ON THE left-hand side of this photograph, just beyond the plain white walls of the Temperance Hall, are three very narrow shops, all of which in size and structure, still remain much the same today.

The site was once the garden of the Temperance Hall, until developed as a motor garage after World War I.

Andover Advertiser: The bottom of London Street in Andover, c1966The bottom of London Street in Andover, c1966 (Image: possibly John Marchment)

However, increased traffic by the 1930s made the site unsuitable for such a location and it was then that the three shops were constructed.

Furthest from the photographer is the antiques shop, run by Adeline Hesketh-Gibson during the 1960s and ‘70s, called ‘Antiques and Other Things’.

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A narrow showcase occupied one wall outside the shop itself, while the two-sided window and glass-panelled door provided a good view of the inside.

To a shy youngster, Mrs Hesketh-Gibson was daunting, with her upper-crust accent and self-assurance which together could wither all comers from 20 paces.

Fascinating though were the rows of old English coins hanging in plastic packets from strings across the inside of the shop door and I knew from a first visit (after daring to enter) that there was a locked mahogany box of more coins at the other end of the shop near where the proprietress emerged from her hidden office.

This she did whenever the tinkling of the shop bell forewarned her that a potential customer had arrived.

Twelve-year-old boys were not very welcome and the look on her face was as if to say, ‘Oh, a child! Time-wasting or trying to steal something. Or worse, trying to sell something that is already stolen’.

The shop was so narrow that it was impossible to walk around; it was either go forward in a straight line or go back. Such was the formality of the place that when leaving it seemed correct form to walk backwards, so as not to turn away from Mrs H-G, standing at the far end.

The shop was always exceptionally clean and the smell of Antiquax furniture polish, sold there in blue circular tins, was all around.

Brass and copper kettles, scuttles and saucepans all gleamed and were laid out to perfection as far as the shop dimensions allowed.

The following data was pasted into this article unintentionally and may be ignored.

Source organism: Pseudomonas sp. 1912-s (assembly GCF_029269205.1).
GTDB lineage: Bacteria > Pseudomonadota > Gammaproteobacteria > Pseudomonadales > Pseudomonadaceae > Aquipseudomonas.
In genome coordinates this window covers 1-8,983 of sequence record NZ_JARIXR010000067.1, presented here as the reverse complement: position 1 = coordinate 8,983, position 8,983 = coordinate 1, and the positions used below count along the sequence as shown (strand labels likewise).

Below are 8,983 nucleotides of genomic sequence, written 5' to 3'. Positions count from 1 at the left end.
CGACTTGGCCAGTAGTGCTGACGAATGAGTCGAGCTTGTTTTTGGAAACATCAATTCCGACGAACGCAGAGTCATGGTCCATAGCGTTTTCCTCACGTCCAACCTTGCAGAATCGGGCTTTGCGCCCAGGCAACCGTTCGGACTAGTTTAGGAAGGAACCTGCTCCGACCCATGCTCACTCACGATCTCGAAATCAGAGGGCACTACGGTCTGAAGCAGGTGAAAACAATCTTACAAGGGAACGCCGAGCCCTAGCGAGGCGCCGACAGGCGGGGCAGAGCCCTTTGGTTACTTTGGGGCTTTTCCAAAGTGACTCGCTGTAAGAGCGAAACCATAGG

There were high shelves to the right holding ceramic jugs and jardineres, tall vases or wide-bellied pots.

Lining the walls was white painted pegboard on which were hung a multitude of ceramic plates and dishes, while figurines and china cottages rested on the furniture or were placed in cabinets.

Some of it was not so old as it might have appeared and modern copies of Staffordshire pottery and horsebrasses - evidently bought in from a warehouse - were dotted around here and there.

Two people in the shop made it crowded, with each having to navigate the other.

All the while Mrs Hesketh-Gibson would stand with her hands on her coin-filled mahogany box, surveying the scene and making sale-encouraging remarks.

I remember going in once and asking if she had any old silver sixpences.

The lid of the box was unlocked and she diligently rummaged among the coins inside.

After a few moments of searching and rejecting, she held up an example of 1902 and thrust it towards me for my inspection.

How I should have loved to have had a good look in the box myself but no, it was not for public inspection and least of all by somebody who was not even an adult.

‘It’s 50p; can you afford that?’

‘Yes, I’ve got just over a pound.’

‘Thank-you’, she said as I handed over my 50p. She looked closely at the sixpence I was buying and then remarked ‘Ah, 1902, long before you and I were born.’

I thought but dared not say, ‘It can’t be too long before you were born’ and hastened out of the shop as she said good-bye in her lofty way.

Years later, I got to know both Mrs Hesketh-Gibson and her husband Bill rather better and they were both extremely kind and helpful to me.

But I could never really expel those feelings of foreboding that entering the shop in my ‘salad days’ conjured up.

Many times, I looked into that shop window with mixed feelings of temptation and nervousness.

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Sometimes, the sight of something interesting quickened the spirit and sufficiently dispelled any fears - or at least some of them.

The door was pushed open, the shop bell rang and the shopkeeper emerged from the back once more; a business-like smile and a ‘Good morning’.

But with successive visits there was a slight thawing of the wintry look and a gradual melting into the first signs of spring.

If you are interested in local history, why not join Andover History and Archaeology Society? Details can be found at www.andoverlocalhistoryarchaeology.uk